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Oscar theory: Play a real person, win a statue

By Kate Torgovnick, The Frisky
Sandra Bullock won Best Actress for playing Leigh Anne Tuohy, the Southern mom who took in Michael Oher.
Sandra Bullock won Best Actress for playing Leigh Anne Tuohy, the Southern mom who took in Michael Oher.
STORY HIGHLIGHTS
  • Sandra Bullock won Best Actress for playing Leigh Anne Tuohy
  • Sean Penn won the Academy Award for for playing Harvey Milk
  • Julia Roberts won an Oscar for her real-life role in "Erin Brockovich"
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(The Frisky) -- By T-minus 18 days until the Oscars and, of course, we are all starting to place bets on who we think will walk away with little golden men this year. Luckily, the Academy has proven itself to be pretty darn predictable over the years. If you're America's Sweetheart, you'll probably win Best Actress. If you sing in a flick, you are almost guaranteed Oscar gold. But there's another trend we've been noticing lately: the winners for Best Actress and Best Actor tend to be the person who's taken on the based-on-a-true-story role. In fact, 10 of the 20 top honors given in the 2000s went to actors who portrayed real people. Let's take a look, shall we?

Last year, Sandra Bullock won Best Actress -- just days after taking home a Razzie -- for playing Leigh Anne Tuohy, the Southern mom who took in Michael Oher and helped coach him toward football greatness. The real Leigh Anne was in the theater to see Sandra accept her award.

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In 2008, Sean Penn won the Academy Award for Best Actor -- again! -- for playing Harvey Milk, the first openly gay man to be elected to public office in California.

I still remember the gorgeous mermaid-scale gown that Marion Cotillard won when she accepted the Oscar for Best Actress in 2007 for her role in "La Vie En Rose." In the movie, she played Edith Piaf, an extremely popular singer in France who was also known for her out-of-control social life. In many ways, Marion won for playing the Britney Spears of 1950s France.

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In 2006's "The Queen," Helen managed to out-Elizabeth Queen Elizabeth II herself in the movie about the aftermath of Princess Diana's death. Helen, of course, won Oscar gold for her efforts.

Philip Seymour Hoffman was one of two actors to portray writer Truman Capote in a two-year span. His uncanny portrayal netted him a Best Actor win in 2005.

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That same year, Reese Witherspoon won Best Actress for playing another beloved real character -- June Carter Cash, the wife of Johnny Cash. In the movie, Reese didn't sound exactly like June as she warbled "Jackson," but put her own spin on the classic tune.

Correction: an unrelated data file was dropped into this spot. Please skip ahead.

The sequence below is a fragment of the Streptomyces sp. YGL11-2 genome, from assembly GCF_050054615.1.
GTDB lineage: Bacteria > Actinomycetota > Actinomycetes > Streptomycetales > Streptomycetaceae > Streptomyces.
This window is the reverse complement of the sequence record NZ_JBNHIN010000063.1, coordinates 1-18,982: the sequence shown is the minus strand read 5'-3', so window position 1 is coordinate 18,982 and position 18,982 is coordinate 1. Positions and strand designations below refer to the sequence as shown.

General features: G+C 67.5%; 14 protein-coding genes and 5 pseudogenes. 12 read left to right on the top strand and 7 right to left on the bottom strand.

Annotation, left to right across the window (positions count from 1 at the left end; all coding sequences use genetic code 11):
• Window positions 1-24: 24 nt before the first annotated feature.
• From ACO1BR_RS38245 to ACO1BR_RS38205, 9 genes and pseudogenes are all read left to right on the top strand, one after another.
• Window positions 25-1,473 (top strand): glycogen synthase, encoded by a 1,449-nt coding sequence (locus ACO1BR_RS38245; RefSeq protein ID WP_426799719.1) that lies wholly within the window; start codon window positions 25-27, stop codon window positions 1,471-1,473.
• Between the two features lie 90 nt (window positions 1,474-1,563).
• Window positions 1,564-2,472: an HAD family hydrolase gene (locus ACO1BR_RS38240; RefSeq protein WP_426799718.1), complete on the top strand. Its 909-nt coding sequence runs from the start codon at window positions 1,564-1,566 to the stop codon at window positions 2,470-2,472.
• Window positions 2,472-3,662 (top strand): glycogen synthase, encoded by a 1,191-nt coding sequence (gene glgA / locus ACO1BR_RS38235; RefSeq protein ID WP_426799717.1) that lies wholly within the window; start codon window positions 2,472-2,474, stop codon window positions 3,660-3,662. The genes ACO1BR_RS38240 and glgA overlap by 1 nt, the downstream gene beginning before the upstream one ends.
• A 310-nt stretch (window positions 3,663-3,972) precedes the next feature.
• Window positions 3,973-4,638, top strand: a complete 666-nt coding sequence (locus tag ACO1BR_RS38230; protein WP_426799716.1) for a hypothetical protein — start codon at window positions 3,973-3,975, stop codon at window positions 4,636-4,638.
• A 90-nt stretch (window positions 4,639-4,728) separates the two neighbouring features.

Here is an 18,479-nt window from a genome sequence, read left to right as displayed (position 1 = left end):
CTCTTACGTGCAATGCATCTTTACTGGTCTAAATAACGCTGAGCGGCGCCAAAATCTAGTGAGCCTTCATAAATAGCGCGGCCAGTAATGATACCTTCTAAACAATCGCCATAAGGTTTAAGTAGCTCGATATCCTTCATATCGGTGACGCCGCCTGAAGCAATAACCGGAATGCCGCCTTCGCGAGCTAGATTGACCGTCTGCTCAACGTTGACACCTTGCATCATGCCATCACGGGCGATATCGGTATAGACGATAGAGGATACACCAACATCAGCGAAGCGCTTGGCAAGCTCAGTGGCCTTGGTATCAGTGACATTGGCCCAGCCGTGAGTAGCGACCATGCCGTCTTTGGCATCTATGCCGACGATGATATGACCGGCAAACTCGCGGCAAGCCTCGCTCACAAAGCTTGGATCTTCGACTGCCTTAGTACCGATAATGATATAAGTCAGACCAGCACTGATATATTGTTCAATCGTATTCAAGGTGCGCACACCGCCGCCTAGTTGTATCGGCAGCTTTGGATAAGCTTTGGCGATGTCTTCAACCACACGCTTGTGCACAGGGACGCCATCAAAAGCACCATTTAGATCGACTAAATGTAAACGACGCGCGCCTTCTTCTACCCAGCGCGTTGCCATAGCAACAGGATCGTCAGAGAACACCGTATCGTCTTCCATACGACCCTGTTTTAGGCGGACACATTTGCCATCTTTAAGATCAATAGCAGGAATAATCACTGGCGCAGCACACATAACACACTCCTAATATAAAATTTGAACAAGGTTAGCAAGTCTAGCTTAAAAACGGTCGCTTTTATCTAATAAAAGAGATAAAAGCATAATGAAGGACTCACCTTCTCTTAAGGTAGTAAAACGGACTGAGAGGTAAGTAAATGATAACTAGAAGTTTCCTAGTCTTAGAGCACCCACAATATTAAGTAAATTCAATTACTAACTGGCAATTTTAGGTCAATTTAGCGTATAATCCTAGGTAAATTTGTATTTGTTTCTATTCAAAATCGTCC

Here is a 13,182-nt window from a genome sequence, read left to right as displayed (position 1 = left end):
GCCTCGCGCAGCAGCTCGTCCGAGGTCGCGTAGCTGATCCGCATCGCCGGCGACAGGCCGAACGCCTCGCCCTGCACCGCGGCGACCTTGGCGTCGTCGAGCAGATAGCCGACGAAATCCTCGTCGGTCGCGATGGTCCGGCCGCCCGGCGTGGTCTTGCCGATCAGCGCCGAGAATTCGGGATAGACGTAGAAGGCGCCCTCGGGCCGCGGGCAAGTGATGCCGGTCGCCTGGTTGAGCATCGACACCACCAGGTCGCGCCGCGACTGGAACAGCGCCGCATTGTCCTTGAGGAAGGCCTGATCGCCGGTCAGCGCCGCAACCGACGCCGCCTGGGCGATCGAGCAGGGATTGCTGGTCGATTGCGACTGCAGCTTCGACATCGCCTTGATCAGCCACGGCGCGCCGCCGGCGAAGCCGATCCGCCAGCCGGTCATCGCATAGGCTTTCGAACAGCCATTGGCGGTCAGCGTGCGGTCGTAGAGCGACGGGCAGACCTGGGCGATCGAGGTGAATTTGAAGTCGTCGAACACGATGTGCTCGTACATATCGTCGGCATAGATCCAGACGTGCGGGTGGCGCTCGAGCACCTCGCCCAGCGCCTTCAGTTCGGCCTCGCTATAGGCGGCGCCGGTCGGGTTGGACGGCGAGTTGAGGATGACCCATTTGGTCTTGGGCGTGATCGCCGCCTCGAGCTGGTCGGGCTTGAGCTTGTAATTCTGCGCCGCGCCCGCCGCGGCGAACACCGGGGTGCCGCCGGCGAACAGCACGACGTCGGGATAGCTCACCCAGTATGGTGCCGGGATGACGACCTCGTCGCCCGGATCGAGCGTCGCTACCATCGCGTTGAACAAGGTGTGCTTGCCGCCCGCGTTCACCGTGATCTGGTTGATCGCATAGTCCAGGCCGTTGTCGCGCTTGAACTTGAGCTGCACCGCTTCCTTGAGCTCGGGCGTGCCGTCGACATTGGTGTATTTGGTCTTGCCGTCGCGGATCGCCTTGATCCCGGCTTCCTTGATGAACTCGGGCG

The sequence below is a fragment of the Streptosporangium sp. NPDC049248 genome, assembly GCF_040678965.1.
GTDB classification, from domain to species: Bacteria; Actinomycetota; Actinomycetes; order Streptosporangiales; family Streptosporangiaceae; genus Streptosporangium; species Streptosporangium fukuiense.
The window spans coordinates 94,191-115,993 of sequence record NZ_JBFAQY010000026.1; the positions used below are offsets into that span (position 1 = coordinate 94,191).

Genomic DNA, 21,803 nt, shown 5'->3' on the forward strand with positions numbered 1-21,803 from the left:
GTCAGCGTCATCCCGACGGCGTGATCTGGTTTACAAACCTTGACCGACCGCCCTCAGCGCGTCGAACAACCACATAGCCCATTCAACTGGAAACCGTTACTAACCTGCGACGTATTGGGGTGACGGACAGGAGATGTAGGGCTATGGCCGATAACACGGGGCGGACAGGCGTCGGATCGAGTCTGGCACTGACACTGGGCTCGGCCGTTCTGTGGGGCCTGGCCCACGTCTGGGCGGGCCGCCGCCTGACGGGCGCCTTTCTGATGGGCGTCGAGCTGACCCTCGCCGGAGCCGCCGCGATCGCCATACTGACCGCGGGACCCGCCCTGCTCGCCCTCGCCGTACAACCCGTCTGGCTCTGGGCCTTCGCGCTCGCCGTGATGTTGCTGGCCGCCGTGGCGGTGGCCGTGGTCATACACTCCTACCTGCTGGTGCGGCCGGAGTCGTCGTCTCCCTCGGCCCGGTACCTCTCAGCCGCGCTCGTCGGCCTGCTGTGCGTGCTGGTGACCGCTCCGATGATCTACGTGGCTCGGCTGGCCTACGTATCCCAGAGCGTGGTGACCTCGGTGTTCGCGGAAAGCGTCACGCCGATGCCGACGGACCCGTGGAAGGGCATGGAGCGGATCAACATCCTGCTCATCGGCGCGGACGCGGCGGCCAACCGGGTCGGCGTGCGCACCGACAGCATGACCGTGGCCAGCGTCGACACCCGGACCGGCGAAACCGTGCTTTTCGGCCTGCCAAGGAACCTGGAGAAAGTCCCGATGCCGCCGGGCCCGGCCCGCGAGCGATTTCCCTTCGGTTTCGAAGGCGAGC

Blame it on the al-al-al-alcohol, but sometimes I forget that Jamie Foxx is an Oscar winner. He won Best Actor in 2004 for his portrayal of iconic ivory-tickler Ray Charles in "Ray."

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Charlize Theron broke out of the former-model mold when she played Aileen Wuornos, a prostitute who killed at least six men. By gaining 30 pounds, rocking a mullet, and perfecting an eyebrow-less, terrifying stare, Charlize won Best Actress in 2003.

Adrien Brody may be in beer ads now, but in 2003 he was riding high after winning the Oscar for Best Actor in "The Pianist." In the movie, he played Jewish piano virtuoso Szpilman, who survived the Nazi invasion of Poland.

In 2000, Julia Roberts took on the role of a brash single mother who, without a law degree, helped construct a lawsuit against Pacific Gas and Electric Company. She won an Oscar for her real-life role in "Erin Brockovich." The real Erin, however, did not get a statue for her cameo in the flick as a waitress who takes Julia's order.

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So who will the real character effect benefit this year? Interestingly, none of the nominees for Best Actress played screen versions of actual people. But this will make for a very tight race for Best Actor, with Jesse Eisenberg portraying Facebook creator Mark Zuckererg in "The Social Network," Colin Firth playing a stuttering King George VI in "The King's Speech," and James Franco as Aron Ralston, a mountain climber who has to hack off his own arm in "127 Hours." Which of them do you think will win?

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